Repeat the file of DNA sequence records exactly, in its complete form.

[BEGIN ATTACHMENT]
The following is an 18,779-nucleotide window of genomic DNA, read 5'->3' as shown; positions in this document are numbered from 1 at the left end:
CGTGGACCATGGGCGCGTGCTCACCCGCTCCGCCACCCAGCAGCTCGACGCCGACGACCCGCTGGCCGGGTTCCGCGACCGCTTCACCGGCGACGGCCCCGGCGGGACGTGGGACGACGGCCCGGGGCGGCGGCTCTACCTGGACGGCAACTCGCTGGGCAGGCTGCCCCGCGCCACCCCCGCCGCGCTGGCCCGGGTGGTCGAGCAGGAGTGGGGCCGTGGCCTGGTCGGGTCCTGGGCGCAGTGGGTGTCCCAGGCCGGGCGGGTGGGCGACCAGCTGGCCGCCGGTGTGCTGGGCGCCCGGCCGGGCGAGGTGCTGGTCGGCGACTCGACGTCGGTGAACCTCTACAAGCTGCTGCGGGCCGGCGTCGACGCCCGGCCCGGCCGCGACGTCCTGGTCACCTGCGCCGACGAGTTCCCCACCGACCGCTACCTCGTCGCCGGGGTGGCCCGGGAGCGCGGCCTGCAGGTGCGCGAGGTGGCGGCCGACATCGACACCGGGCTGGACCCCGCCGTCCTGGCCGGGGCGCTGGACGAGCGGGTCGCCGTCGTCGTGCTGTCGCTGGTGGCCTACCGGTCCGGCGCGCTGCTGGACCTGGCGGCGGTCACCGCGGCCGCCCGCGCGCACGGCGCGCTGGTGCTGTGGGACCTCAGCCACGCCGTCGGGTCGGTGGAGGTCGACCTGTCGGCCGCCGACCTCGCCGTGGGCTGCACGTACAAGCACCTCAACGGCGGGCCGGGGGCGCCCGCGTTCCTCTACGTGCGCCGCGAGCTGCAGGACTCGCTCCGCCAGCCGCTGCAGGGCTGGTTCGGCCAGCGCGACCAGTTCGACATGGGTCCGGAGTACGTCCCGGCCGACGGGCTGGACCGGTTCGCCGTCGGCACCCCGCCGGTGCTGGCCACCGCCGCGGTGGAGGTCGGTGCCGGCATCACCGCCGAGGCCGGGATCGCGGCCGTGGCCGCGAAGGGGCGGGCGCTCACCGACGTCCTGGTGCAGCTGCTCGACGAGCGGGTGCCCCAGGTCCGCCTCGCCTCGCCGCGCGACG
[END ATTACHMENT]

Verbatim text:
The following is an 18,779-nucleotide window of genomic DNA, read 5'->3' as shown; positions in this document are numbered from 1 at the left end:
CGTGGACCATGGGCGCGTGCTCACCCGCTCCGCCACCCAGCAGCTCGACGCCGACGACCCGCTGGCCGGGTTCCGCGACCGCTTCACCGGCGACGGCCCCGGCGGGACGTGGGACGACGGCCCGGGGCGGCGGCTCTACCTGGACGGCAACTCGCTGGGCAGGCTGCCCCGCGCCACCCCCGCCGCGCTGGCCCGGGTGGTCGAGCAGGAGTGGGGCCGTGGCCTGGTCGGGTCCTGGGCGCAGTGGGTGTCCCAGGCCGGGCGGGTGGGCGACCAGCTGGCCGCCGGTGTGCTGGGCGCCCGGCCGGGCGAGGTGCTGGTCGGCGACTCGACGTCGGTGAACCTCTACAAGCTGCTGCGGGCCGGCGTCGACGCCCGGCCCGGCCGCGACGTCCTGGTCACCTGCGCCGACGAGTTCCCCACCGACCGCTACCTCGTCGCCGGGGTGGCCCGGGAGCGCGGCCTGCAGGTGCGCGAGGTGGCGGCCGACATCGACACCGGGCTGGACCCCGCCGTCCTGGCCGGGGCGCTGGACGAGCGGGTCGCCGTCGTCGTGCTGTCGCTGGTGGCCTACCGGTCCGGCGCGCTGCTGGACCTGGCGGCGGTCACCGCGGCCGCCCGCGCGCACGGCGCGCTGGTGCTGTGGGACCTCAGCCACGCCGTCGGGTCGGTGGAGGTCGACCTGTCGGCCGCCGACCTCGCCGTGGGCTGCACGTACAAGCACCTCAACGGCGGGCCGGGGGCGCCCGCGTTCCTCTACGTGCGCCGCGAGCTGCAGGACTCGCTCCGCCAGCCGCTGCAGGGCTGGTTCGGCCAGCGCGACCAGTTCGACATGGGTCCGGAGTACGTCCCGGCCGACGGGCTGGACCGGTTCGCCGTCGGCACCCCGCCGGTGCTGGCCACCGCCGCGGTGGAGGTCGGTGCCGGCATCACCGCCGAGGCCGGGATCGCGGCCGTGGCCGCGAAGGGGCGGGCGCTCACCGACGTCCTGGTGCAGCTGCTCGACGAGCGGGTGCCCCAGGTCCGCCTCGCCTCGCCGCGCGACG